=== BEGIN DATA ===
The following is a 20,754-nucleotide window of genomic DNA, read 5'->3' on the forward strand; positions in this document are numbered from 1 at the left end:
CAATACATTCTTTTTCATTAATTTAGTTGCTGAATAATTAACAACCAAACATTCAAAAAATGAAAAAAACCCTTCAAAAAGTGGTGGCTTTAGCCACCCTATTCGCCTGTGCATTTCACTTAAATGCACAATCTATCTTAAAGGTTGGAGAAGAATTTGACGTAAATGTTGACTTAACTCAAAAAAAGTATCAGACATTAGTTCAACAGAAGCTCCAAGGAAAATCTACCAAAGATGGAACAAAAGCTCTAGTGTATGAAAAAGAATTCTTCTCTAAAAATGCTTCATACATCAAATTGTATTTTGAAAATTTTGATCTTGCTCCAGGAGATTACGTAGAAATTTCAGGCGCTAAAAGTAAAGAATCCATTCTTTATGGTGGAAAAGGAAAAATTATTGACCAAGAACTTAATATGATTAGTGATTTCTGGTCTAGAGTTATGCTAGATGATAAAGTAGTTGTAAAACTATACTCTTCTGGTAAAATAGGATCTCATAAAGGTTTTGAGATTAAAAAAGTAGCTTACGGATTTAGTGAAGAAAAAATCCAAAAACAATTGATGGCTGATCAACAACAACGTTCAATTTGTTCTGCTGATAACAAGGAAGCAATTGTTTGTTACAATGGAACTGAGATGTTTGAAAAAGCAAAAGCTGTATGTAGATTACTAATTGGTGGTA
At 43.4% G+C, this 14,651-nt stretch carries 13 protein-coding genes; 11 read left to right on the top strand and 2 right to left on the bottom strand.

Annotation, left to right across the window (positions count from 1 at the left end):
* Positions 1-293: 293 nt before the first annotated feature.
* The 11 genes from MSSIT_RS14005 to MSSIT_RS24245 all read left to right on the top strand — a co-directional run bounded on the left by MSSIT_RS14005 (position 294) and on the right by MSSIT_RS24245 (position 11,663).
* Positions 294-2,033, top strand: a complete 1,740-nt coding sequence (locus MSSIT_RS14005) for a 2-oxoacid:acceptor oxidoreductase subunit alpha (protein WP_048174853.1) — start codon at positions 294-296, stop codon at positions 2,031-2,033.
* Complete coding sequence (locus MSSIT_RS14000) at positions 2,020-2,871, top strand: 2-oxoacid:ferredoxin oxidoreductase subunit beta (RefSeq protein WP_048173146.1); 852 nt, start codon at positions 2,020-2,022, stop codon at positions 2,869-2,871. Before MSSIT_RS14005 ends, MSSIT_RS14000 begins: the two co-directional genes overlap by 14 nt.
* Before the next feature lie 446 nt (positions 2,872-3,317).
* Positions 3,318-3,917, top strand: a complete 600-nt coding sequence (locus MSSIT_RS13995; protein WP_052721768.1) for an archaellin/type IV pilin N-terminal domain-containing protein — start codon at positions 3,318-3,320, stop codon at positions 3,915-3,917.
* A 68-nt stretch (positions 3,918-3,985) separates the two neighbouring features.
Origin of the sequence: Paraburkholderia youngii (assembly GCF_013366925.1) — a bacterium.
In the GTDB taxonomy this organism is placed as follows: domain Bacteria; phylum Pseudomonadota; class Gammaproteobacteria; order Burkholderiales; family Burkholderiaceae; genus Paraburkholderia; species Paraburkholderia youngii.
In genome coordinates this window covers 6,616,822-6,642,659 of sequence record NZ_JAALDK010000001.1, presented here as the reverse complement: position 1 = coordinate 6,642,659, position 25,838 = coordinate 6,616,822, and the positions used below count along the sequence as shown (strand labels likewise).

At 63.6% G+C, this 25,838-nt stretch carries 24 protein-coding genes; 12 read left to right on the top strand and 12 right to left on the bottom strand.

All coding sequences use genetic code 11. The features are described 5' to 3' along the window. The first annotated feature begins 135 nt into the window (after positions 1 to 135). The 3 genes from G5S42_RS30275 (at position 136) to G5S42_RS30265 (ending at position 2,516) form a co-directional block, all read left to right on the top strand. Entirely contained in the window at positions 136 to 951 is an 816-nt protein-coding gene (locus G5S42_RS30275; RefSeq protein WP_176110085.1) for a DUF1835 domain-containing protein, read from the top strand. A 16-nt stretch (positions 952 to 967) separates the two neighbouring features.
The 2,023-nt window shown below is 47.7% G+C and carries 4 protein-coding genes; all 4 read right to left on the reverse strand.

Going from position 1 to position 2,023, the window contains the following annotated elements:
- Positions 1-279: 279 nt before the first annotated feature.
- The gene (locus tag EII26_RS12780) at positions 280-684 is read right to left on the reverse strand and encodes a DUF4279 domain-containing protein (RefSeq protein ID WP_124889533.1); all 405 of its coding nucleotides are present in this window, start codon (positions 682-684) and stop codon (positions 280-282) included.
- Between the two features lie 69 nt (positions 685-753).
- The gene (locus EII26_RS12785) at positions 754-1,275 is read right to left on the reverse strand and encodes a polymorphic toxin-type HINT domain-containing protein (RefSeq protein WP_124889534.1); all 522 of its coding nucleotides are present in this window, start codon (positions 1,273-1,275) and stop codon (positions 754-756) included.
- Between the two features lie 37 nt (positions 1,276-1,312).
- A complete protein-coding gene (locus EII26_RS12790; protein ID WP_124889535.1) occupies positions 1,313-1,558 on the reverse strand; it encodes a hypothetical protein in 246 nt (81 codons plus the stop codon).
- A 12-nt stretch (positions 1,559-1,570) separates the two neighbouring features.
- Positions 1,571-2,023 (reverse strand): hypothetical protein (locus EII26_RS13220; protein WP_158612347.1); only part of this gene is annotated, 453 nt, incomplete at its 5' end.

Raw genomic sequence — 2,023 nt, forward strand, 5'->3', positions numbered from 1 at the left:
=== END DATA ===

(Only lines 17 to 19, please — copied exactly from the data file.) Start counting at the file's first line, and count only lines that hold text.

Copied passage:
The 2,023-nt window shown below is 47.7% G+C and carries 4 protein-coding genes; all 4 read right to left on the reverse strand.

Going from position 1 to position 2,023, the window contains the following annotated elements:
- Positions 1-279: 279 nt before the first annotated feature.